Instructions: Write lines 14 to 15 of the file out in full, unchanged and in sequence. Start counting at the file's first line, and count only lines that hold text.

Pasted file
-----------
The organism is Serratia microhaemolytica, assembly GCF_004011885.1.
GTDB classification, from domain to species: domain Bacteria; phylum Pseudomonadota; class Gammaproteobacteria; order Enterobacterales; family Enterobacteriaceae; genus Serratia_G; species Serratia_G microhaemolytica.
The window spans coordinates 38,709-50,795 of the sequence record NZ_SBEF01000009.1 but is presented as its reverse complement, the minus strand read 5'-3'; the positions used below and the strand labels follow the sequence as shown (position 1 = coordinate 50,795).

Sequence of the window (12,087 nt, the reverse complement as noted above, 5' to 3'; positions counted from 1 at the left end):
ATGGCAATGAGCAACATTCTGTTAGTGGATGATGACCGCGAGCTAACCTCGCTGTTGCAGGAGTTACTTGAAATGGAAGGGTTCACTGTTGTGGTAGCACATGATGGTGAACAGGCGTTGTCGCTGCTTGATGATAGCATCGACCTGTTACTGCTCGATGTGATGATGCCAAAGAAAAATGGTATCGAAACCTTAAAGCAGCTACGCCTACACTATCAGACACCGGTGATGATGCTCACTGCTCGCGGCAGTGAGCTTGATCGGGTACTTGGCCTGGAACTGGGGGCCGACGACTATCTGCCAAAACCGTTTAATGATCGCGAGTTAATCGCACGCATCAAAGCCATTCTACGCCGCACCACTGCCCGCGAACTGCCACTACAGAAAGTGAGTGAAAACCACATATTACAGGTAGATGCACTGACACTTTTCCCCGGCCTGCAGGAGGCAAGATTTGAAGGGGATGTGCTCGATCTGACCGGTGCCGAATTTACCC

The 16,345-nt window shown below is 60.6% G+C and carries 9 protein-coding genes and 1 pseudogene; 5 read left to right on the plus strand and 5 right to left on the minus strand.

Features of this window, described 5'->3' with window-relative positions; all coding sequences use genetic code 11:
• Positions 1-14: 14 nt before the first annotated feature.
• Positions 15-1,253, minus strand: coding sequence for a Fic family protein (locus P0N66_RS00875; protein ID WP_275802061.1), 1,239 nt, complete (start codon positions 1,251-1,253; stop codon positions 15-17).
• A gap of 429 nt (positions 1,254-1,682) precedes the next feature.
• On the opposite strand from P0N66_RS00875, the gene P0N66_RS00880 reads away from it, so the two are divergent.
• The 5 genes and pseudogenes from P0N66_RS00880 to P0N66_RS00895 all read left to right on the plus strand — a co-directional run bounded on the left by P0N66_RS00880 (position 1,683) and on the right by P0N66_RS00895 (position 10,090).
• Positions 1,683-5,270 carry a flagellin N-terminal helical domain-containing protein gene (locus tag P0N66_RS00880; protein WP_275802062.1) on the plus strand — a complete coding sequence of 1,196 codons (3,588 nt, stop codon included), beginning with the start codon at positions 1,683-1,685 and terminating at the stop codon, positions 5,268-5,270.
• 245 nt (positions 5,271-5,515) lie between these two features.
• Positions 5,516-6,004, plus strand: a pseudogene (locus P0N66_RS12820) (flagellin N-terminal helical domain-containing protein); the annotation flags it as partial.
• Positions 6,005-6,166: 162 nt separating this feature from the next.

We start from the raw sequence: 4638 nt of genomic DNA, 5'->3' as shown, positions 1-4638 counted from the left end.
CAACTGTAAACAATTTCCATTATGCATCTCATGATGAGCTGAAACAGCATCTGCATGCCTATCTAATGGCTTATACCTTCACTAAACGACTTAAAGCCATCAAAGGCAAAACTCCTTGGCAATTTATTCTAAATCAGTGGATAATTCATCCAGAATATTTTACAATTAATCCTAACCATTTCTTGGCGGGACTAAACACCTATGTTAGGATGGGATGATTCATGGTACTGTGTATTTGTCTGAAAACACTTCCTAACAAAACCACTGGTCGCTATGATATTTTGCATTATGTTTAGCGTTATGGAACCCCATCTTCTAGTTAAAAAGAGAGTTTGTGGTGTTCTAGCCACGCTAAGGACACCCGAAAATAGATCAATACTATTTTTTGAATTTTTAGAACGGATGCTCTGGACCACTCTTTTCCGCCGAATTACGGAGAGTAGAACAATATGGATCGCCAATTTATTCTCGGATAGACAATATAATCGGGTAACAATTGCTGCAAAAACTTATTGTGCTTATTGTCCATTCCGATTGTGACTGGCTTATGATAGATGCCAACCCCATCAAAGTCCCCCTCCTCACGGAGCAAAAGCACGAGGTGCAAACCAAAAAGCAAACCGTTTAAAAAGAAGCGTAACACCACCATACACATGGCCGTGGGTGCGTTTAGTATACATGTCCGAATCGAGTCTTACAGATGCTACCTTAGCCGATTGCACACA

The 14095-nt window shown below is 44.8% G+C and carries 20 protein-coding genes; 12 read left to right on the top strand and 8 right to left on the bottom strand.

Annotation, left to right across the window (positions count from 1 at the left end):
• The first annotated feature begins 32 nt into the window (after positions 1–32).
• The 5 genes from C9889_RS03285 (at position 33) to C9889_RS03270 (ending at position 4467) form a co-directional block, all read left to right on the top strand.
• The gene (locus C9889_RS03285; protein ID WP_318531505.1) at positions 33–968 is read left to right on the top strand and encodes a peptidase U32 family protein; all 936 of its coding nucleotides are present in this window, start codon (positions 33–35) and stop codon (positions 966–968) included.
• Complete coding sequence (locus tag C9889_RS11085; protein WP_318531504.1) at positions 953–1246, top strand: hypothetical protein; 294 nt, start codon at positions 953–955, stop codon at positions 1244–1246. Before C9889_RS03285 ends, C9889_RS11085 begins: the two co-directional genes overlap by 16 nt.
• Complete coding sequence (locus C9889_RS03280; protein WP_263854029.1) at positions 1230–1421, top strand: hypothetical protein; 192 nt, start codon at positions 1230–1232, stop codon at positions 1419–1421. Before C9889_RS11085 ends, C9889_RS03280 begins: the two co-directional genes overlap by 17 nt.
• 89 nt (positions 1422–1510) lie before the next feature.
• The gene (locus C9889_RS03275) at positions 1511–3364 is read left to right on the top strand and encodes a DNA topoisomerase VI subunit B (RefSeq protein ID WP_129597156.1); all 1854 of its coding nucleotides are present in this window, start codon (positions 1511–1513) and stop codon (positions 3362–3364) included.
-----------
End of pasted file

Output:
• 245 nt (positions 5,271-5,515) lie between these two features.
• Positions 5,516-6,004, plus strand: a pseudogene (locus P0N66_RS12820) (flagellin N-terminal helical domain-containing protein); the annotation flags it as partial.